A homeless man was found dead in Central Park Wednesday morning with a rope tied around his neck in what police are investigating as a possible murder.
The unidentified 26-year-old man was spotted around 8:15 a.m. by a woman gardening in the meadow off East Drive and East 65th Street on Manhattan’s Upper East Side.
No arrests were made as of Wednesday afternoon. Police are withholding the man’s identity pending notification from his family, New York Police Department told DailyMail.com.
Officers recognized the victim as someone visiting the park when they found him unconscious with a rope tied around his neck.
The man was found by a woman who was gardening near East Drive and East 65th Street
No arrests have been made and police are still waiting to notify the victim’s family
Police recognized the unidentified 26-year-old as someone who visited the park
The discovery took place on Wednesday morning at 8.15 am as joggers moved through the area
The black rope was part of the fencing used in the area, sources told the New York Post.
The city’s coroner must determine an official cause of death.
In February 2020, the body of a man was found hanging from a tree in Central Park, just a few blocks above Sunday’s discovery. The man was believed to be in his 40s and also homeless, but the death appeared to be a suicide, according to the New York Post.
Violent crime has generally declined slightly in New York City compared to this time last year, but the crime rate has increased.
The crime rate rose more than six percent this year, with the NYPD reporting 15,885 cases on Sept. 19, slightly more than the 14,965 reported around the same time last year.
The number of shooting incidents also increased by 2.7 percent, from 1,118 in 2020 to 1,488 in 2021.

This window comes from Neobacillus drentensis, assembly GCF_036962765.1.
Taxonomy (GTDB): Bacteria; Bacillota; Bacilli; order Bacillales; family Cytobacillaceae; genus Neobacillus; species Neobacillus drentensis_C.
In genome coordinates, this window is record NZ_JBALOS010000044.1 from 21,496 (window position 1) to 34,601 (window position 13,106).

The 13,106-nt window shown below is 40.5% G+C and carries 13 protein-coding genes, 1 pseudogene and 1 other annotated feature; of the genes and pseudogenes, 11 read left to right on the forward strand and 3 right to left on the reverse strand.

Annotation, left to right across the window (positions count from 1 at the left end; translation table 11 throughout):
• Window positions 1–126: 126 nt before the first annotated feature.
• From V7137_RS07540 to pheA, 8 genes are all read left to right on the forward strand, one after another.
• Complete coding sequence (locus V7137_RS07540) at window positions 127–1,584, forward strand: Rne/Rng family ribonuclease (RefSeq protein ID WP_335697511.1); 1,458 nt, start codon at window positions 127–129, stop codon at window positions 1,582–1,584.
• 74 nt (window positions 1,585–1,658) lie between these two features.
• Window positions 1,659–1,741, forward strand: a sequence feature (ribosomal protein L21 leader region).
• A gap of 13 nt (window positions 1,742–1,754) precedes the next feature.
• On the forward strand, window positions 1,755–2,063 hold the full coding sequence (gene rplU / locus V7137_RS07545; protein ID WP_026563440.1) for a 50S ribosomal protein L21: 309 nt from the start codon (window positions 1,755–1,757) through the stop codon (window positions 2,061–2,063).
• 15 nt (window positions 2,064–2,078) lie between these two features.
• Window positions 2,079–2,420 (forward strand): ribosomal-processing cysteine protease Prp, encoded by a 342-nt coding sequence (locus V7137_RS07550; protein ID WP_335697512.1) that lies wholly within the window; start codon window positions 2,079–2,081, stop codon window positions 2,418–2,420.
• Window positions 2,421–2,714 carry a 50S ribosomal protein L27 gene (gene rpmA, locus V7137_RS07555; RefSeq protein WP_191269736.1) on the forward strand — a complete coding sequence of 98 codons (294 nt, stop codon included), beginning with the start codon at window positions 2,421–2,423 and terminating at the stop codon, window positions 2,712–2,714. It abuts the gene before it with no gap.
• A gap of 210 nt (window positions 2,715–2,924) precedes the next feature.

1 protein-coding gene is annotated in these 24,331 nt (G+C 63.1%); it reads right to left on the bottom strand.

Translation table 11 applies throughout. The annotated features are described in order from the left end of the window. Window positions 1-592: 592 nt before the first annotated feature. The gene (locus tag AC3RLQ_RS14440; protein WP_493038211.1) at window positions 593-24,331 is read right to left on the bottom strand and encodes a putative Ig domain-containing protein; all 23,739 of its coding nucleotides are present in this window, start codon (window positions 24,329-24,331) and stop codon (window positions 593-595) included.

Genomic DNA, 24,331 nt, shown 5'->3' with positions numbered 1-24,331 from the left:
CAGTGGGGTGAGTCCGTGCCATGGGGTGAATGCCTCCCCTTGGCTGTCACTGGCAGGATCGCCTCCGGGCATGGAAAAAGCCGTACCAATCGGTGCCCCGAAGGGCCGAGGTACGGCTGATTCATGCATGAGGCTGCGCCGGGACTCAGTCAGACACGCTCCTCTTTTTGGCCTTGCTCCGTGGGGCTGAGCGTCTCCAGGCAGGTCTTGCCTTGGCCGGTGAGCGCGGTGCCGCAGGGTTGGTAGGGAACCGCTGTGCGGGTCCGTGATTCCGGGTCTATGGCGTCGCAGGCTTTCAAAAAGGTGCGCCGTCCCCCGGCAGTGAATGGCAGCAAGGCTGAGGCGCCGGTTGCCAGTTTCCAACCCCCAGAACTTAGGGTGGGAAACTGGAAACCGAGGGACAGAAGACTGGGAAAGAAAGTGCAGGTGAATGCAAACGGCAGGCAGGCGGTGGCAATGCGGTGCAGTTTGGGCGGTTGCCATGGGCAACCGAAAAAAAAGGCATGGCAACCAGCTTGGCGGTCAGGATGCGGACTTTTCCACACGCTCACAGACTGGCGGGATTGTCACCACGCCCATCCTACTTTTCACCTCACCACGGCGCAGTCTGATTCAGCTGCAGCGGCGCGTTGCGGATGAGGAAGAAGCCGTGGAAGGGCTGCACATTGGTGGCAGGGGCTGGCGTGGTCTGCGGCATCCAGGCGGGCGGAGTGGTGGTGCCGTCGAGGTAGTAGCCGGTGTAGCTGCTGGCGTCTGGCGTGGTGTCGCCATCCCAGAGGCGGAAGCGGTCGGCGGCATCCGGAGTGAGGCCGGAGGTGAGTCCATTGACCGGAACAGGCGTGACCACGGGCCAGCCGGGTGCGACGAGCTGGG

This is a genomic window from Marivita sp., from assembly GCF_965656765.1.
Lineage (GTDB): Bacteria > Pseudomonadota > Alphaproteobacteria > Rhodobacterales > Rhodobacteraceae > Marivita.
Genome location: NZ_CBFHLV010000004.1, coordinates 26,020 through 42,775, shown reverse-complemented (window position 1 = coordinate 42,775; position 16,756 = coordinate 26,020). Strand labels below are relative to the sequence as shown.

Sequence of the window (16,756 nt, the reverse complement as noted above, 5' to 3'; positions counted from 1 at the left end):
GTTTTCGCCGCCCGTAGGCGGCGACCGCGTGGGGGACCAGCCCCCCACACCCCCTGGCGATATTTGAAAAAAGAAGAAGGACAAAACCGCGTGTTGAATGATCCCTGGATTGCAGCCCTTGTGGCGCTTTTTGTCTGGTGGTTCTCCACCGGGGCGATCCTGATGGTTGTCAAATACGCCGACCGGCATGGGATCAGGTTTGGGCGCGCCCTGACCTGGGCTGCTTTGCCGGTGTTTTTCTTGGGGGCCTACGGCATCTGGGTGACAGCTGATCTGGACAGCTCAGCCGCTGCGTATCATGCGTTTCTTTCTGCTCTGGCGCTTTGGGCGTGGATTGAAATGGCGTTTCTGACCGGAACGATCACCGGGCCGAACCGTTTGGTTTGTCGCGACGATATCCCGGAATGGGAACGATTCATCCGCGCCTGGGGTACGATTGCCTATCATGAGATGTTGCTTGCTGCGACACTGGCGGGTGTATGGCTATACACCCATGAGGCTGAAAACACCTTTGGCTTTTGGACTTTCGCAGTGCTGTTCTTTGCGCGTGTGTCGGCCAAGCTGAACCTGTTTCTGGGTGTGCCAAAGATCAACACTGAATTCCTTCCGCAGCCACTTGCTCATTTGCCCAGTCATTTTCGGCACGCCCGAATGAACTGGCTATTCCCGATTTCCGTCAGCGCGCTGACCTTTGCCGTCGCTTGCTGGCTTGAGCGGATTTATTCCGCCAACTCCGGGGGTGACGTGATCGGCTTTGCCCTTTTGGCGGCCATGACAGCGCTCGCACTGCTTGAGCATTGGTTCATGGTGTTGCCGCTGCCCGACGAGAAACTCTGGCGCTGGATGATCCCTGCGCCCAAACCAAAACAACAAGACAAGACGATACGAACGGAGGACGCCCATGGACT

Rapes are also up this year, with 1,063 rapes reported so far this year, more than 3 percent higher than the 1,026 reported last year.
The number of murders, on the other hand, had fallen from 352 in 2020 to 336 in 2021. The number of robberies also decreased slightly from 9,105 to 9,014.
Shootings, felonies and rapes are all happening in NYC compared to this time last year
Hopeful Democratic Mayor Eric Adams announced he is converting run-down suburban New York City hotels for use as homeless shelters
New York City mayor, hopeful Eric Adams, last week criticized Mayor Bill de Blasio for allowing crime to remain relatively high in the city.
The former NYPD captain vowed to crack down on violent criminals amid a string of crimes taking place in New York restaurants and businesses if he wins this year’s mayoral election.
“Right now nobody wants to do business in the city,” Adams said Friday on Bloomberg Radio — less than 48 hours after masked men with guns attacked random outdoor diners at the popular Philippe Chow restaurant on Manhattan’s East Side.
“We are defined as a business-friendly city rather than a business-friendly city,” Adams said.
Adams has also announced plans to convert former hotels that closed during the pandemic into 25,000 homeless shelters in the city — an idea that has divided New York City.
The mayoral candidate says he wants to locate the shelters in the suburbs as the lack of tourism has hit them harder during the COVID-19 lockdowns, forcing more hotels to close their doors permanently.
This will both create housing for the homeless and reduce the number of vacant businesses in Brooklyn, but others worried that Brooklyn was being asked to solve a problem because Upper West Side residents had refused to do so.
The wealthy residents even threatened to sue the city if they continued to use the area’s vacant hotels as shelters for the homeless.
De Blasio, who boasted this summer was one of the safest in the city and praised the work of the NYPD in making a record number of gun-related arrests, accused courts of the increase in some crimes.
He lashed out at the state’s criminal justice system, the high crime rate in the Big Apple and a drastically reduced number of sentences, which he labeled “unacceptable.”
A court spokesman responded by accusing the mayor of “gaslighting” the public in an attempt to shift blame for the crime epidemic.
During his daily remote press conference on Aug. 31, de Blasio revealed that there were only 18 court decisions in the five boroughs in the first half of 2021, compared to 405 in the same time in 2019.
“That’s not good enough,” said the mayor.
Lucian Chaifen, Director of Communications at the Office of Court Administration, responded to De Blasio’s harsh criticism by accusing the mayor of finger-pointing.
“Once again, the mayor shows his blatant lack of understanding of the criminal justice process in this state,” Chaifen said in a statement.
“His gaslighting rhetoric about judicial operations is an attempt to shift the discussion about public safety.”